As a further development, the geo-data contained in the HIS has been made accessible to handhelds equipped with GPS receiver, digital camera; pocket PC and ArcPad mobile GIS software. Communication and data transport is carried out wirelessly. ArcPad Application Builder includes ArcPad Studio for Windows NT, enabling users to create toolbars containing built-in and custom tools, as well as edit and identify forms. The edit form enables rapid collection of geo-data, and the identify form makes it possible to retrieve information about objects stored in the HIS database in predesigned templates. Such handhelds, equipped with customised software tools, can be used by government fieldworkers as low-cost tools for easy and efficient geo-data acquisition, validating, editing and updating. Because they are cheap, citizens and tourists can also benefit from such tools to retrieve orthomaps and other geo-data of the Golden Horn area and its surroundings in real time for, among other purposes, navigation (Figure 5). Some restrictions and weakness emerged during design and implementation; the screens of handhelds are small, which affects display quality and causes data loss, while processor speed is low. The battery may become rapidly exhausted too, and the cost of wireless connection and software licence fees may be prohibitive.
Rahmi Koc, a museum dedicated to the history of transport, industry and communication, was chosen to test data retrieval and navigation facilities. While in the field, data about the museum was retrieved and displayed on the map backdrop; the museum’s website could also be accessed by zooming in and tapping on its location. Various pieces of information were found from the website, including museum opening hours and public transport. After determination of current position with GPS, distance and bearing to the museum could be determined and visualised in the GPS position window. The mobile GIS system was also used on a vessel sailing through the Bay of Hali; the real-time location of the vessel was displayed as GPS coordinates, while depth was taken from the database. In the future, positions of buoys, anchorages and other objects will be added to the database. As a client to ArcIMS, ArcPad allows users to wirelessly download images. Using a GPRS connection we could download and display part of the map of the Halic Bay area on our mobile GIS device (Figure 6). To test facilities for collection, validation and updating of spatial and non-spatial data, we brought a pocket PC into the field and selected objects of interest to which we assigned attributes using the edit form and coordinates using GPS. Specially designed menus enabled easy and accurate data entry. Data verification and editing of objects were also performed. The updated data were wirelessly sent to the office via mobile phone and uploaded into the HIS database.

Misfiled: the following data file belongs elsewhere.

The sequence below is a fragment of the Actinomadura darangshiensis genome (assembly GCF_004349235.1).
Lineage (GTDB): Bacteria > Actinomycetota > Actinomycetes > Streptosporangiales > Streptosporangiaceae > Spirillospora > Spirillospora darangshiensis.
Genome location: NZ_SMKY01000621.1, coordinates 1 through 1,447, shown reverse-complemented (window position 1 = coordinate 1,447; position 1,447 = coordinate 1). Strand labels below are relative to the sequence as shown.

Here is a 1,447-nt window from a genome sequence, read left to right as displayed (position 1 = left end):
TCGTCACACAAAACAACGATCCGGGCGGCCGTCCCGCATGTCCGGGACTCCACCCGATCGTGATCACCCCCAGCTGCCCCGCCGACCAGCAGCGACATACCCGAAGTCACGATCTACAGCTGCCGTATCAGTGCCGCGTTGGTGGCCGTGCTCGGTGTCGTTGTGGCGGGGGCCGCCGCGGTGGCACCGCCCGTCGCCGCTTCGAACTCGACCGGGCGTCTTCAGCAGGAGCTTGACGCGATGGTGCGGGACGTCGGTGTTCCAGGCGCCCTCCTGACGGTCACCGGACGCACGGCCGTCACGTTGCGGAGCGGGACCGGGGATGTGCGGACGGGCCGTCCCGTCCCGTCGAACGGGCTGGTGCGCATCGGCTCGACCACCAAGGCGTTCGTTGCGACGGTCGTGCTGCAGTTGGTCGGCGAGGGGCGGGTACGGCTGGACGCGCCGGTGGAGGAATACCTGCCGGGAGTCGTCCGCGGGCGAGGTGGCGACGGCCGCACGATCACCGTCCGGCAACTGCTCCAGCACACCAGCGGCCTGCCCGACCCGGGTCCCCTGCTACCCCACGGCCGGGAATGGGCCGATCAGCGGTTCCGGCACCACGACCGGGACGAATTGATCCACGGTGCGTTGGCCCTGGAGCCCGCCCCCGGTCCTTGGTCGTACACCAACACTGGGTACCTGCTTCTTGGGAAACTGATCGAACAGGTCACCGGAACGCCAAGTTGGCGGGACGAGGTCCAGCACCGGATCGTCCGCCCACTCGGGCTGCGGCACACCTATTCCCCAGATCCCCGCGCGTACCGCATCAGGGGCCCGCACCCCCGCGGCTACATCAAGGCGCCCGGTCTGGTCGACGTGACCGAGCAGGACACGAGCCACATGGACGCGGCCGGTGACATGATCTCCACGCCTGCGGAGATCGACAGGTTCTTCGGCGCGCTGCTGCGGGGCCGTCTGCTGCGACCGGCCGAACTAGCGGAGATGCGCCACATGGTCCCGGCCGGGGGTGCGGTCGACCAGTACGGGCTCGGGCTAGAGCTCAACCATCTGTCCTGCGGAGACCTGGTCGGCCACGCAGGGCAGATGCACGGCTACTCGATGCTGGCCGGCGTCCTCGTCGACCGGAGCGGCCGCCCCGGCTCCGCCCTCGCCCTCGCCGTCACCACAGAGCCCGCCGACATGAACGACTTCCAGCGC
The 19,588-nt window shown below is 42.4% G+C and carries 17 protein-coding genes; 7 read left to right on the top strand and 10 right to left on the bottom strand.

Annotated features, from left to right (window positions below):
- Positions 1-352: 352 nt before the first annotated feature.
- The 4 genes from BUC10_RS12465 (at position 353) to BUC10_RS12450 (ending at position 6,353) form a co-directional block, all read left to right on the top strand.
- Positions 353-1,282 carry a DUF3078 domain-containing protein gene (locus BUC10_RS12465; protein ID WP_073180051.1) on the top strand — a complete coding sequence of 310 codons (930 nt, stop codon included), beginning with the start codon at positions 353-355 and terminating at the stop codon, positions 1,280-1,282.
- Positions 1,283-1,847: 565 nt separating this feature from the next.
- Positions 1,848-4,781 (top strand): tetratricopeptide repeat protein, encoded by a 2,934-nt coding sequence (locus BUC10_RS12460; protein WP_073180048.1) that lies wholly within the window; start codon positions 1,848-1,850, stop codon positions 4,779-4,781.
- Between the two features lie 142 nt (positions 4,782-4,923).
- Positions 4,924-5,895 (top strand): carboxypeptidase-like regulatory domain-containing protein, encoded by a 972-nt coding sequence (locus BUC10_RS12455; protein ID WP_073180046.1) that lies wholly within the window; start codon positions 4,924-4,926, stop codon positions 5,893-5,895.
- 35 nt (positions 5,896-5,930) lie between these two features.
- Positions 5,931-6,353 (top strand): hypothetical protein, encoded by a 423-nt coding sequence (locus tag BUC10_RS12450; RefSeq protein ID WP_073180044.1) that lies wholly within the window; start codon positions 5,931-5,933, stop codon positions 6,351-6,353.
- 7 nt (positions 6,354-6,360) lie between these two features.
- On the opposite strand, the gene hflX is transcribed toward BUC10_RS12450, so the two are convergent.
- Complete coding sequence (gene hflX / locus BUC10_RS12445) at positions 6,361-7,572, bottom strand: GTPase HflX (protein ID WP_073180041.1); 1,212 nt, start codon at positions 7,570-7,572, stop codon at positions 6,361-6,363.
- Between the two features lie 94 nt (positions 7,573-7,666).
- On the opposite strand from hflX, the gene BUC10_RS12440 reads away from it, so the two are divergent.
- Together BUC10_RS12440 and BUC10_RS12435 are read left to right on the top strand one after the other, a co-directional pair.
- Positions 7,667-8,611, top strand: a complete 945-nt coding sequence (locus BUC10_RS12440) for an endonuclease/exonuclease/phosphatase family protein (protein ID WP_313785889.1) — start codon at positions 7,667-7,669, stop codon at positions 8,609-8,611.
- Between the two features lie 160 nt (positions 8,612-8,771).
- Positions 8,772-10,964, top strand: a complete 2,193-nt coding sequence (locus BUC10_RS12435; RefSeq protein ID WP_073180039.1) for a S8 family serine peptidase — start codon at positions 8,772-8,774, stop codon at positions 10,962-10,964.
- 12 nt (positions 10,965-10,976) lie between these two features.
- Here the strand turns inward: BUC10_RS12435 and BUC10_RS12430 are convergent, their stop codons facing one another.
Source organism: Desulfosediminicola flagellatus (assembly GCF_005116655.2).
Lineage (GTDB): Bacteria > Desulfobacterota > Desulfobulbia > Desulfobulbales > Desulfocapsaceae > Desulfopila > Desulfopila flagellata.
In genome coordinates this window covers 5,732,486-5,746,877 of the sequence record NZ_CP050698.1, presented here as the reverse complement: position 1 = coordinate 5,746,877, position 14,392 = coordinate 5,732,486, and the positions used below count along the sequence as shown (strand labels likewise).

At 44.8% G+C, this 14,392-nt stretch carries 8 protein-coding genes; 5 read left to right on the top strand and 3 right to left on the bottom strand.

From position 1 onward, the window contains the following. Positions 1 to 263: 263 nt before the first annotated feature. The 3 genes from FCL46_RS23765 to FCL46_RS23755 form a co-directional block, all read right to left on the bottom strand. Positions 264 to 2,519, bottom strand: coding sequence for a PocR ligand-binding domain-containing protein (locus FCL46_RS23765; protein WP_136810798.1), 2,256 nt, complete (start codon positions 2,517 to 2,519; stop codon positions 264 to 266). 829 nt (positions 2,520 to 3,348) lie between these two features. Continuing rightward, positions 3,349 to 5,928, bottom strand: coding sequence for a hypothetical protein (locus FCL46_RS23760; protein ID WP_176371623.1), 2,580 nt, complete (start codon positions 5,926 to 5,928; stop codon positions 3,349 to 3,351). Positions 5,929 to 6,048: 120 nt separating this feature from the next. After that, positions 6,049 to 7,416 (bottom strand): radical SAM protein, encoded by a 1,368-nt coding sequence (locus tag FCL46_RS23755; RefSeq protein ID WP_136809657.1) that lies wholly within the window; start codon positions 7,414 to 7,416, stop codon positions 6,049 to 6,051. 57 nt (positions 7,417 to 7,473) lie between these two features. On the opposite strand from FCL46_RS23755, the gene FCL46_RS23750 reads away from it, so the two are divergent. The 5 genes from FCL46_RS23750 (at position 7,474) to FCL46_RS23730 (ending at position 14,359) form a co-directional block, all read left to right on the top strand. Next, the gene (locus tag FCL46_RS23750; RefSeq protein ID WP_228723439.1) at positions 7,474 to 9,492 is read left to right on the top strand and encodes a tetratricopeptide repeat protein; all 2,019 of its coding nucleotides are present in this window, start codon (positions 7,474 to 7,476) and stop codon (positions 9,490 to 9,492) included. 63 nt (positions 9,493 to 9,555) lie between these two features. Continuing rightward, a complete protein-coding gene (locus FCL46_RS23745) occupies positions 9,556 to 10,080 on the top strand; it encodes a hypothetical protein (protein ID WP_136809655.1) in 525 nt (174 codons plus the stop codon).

Users can now share valuable spatial data about Golden Horn Bay. Users all over the world can reach spatial information and historical documentation about the bay and its surrounding area by taking advantage of mobile GIS. Long-term goals include developing marine navigational tasks such as waypoint insertion and route planning, and creating a system for warning ships when approaching danger, crossing a certain counter or entering forbidden areas.
Thanks are due to the ITU Scientific Research Projects Division and to the Mapping Directorate of Istanbul Metropolitan Municipality.